I’ve noticed that wherever criticisms of the African-AIDS denialists show up, so do the legions of denialists with their “facts” and one-liners. So much of your criticism is rooted in a fundamental misunderstanding of the facts.

    I posted a review very similar to Tara’s as part of my chapter-by-chapter review of Bethell’s work last December. I was disgusted by the AIDS chapter, as was one of my commenters whos job is to research African AIDS and its impact on children there. See the post and the comments for some more clear-headed thinking than have showed up after Tara’s critical review.

  66. #66 Celia Farber
    February 11, 2006

    Harvey Bialy: As you have pointed out, those who have spent considerable time worrying about the veracity of the HIV/AIDS paradigm and its Octopus of Fear, have little or nothing in common, politically or in other ways. But to the extent that I am associated with you because some of our brain waves concur about HIV/AIDS, I want now to spank YOU, ideally with a wide paddle, for calling Joe a “cardboard clown.”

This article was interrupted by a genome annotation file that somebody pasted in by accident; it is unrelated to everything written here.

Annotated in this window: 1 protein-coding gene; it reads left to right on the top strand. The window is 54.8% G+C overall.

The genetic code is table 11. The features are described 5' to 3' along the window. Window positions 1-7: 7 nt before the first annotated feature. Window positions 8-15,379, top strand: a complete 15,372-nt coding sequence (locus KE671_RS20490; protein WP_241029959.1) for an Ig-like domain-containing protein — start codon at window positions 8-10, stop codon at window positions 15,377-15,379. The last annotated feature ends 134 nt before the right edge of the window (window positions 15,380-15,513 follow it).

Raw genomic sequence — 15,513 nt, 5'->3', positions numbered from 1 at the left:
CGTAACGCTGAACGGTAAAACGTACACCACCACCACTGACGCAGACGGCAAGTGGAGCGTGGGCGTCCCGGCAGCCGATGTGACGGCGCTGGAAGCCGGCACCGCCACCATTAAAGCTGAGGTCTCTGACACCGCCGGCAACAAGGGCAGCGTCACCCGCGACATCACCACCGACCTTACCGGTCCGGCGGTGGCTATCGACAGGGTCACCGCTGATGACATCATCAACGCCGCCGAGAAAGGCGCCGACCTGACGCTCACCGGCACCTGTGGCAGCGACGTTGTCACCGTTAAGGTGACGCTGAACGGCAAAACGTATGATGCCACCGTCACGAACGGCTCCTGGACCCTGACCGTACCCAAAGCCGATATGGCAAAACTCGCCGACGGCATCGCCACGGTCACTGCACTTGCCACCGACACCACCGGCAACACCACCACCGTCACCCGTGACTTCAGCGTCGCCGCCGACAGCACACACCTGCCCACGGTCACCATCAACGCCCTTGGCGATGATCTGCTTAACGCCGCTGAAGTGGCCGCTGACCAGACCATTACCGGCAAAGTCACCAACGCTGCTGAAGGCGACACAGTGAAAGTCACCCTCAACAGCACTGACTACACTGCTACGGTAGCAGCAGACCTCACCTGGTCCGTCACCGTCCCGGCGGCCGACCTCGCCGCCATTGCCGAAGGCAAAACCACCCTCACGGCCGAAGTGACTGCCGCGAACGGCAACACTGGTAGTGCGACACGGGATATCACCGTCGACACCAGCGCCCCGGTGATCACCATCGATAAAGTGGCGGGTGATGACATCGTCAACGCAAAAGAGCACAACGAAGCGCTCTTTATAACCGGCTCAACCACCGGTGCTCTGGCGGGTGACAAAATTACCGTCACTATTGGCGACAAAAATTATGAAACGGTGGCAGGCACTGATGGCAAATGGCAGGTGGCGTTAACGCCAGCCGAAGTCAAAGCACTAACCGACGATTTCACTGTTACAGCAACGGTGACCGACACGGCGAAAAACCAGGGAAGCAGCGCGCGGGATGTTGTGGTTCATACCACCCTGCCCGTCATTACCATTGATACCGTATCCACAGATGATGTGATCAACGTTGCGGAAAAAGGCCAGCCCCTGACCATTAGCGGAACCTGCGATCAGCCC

Condescension is a SIN.

    It should be reserved for those who need it, because they have lost their “traction” with something real.

  67. #67 Tara
    February 11, 2006

    Hi all–

    Weekends are time with my kids for me, so as I mentioned to Harvey yesterday, I’m rarely online. So I’m goint to answer just one post that was directed at me and then call it quits for the day. Mike wrote:

    Tara, having stumbled across this review, I was appalled at your wilful denial of serious and substantive unanswered flaws (not just ‘things we don’t know yet’) about the dominant model of HIV and AIDS. You seem to be willing to believe that HIV has in some way been demonstrated to be the cause of AIDS according to rigorous science. Have you, for example, remained unaware that investigation into Robert Gallo’s original work revealed he had neither proved he had found HIV nor proved it caused AIDS?